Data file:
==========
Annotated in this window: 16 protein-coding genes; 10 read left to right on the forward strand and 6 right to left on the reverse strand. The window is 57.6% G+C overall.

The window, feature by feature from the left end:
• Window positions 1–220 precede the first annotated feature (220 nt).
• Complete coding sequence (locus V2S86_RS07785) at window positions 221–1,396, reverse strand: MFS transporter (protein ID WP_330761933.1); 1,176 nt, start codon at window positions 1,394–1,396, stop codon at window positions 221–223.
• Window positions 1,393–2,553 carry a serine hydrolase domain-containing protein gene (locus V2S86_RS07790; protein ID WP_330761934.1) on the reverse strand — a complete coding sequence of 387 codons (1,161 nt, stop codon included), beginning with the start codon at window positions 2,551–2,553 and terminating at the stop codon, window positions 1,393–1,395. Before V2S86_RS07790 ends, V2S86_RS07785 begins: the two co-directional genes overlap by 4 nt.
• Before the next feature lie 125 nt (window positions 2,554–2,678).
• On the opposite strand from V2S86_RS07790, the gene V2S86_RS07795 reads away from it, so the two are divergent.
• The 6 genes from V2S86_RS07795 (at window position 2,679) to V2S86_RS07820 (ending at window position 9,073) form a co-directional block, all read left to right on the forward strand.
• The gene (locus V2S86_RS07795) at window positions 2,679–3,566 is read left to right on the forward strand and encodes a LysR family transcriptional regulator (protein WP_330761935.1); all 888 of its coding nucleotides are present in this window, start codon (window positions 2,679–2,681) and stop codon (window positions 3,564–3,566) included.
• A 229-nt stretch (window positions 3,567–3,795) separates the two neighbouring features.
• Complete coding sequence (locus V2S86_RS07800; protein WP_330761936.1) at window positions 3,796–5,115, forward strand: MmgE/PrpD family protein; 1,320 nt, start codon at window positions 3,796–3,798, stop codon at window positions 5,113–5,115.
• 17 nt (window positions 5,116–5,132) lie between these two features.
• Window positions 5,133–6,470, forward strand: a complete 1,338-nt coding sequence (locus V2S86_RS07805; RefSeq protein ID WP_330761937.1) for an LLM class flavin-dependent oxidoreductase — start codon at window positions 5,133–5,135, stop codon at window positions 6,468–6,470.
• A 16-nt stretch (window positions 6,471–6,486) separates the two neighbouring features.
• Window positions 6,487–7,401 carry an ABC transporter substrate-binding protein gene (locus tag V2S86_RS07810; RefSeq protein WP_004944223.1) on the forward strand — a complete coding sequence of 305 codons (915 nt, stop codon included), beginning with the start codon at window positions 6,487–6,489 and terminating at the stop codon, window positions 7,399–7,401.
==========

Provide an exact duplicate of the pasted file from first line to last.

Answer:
Annotated in this window: 16 protein-coding genes; 10 read left to right on the forward strand and 6 right to left on the reverse strand. The window is 57.6% G+C overall.

The window, feature by feature from the left end:
• Window positions 1–220 precede the first annotated feature (220 nt).
• Complete coding sequence (locus V2S86_RS07785) at window positions 221–1,396, reverse strand: MFS transporter (protein ID WP_330761933.1); 1,176 nt, start codon at window positions 1,394–1,396, stop codon at window positions 221–223.
• Window positions 1,393–2,553 carry a serine hydrolase domain-containing protein gene (locus V2S86_RS07790; protein ID WP_330761934.1) on the reverse strand — a complete coding sequence of 387 codons (1,161 nt, stop codon included), beginning with the start codon at window positions 2,551–2,553 and terminating at the stop codon, window positions 1,393–1,395. Before V2S86_RS07790 ends, V2S86_RS07785 begins: the two co-directional genes overlap by 4 nt.
• Before the next feature lie 125 nt (window positions 2,554–2,678).
• On the opposite strand from V2S86_RS07790, the gene V2S86_RS07795 reads away from it, so the two are divergent.
• The 6 genes from V2S86_RS07795 (at window position 2,679) to V2S86_RS07820 (ending at window position 9,073) form a co-directional block, all read left to right on the forward strand.
• The gene (locus V2S86_RS07795) at window positions 2,679–3,566 is read left to right on the forward strand and encodes a LysR family transcriptional regulator (protein WP_330761935.1); all 888 of its coding nucleotides are present in this window, start codon (window positions 2,679–2,681) and stop codon (window positions 3,564–3,566) included.
• A 229-nt stretch (window positions 3,567–3,795) separates the two neighbouring features.
• Complete coding sequence (locus V2S86_RS07800; protein WP_330761936.1) at window positions 3,796–5,115, forward strand: MmgE/PrpD family protein; 1,320 nt, start codon at window positions 3,796–3,798, stop codon at window positions 5,113–5,115.
• 17 nt (window positions 5,116–5,132) lie between these two features.
• Window positions 5,133–6,470, forward strand: a complete 1,338-nt coding sequence (locus V2S86_RS07805; RefSeq protein ID WP_330761937.1) for an LLM class flavin-dependent oxidoreductase — start codon at window positions 5,133–5,135, stop codon at window positions 6,468–6,470.
• A 16-nt stretch (window positions 6,471–6,486) separates the two neighbouring features.
• Window positions 6,487–7,401 carry an ABC transporter substrate-binding protein gene (locus tag V2S86_RS07810; RefSeq protein WP_004944223.1) on the forward strand — a complete coding sequence of 305 codons (915 nt, stop codon included), beginning with the start codon at window positions 6,487–6,489 and terminating at the stop codon, window positions 7,399–7,401.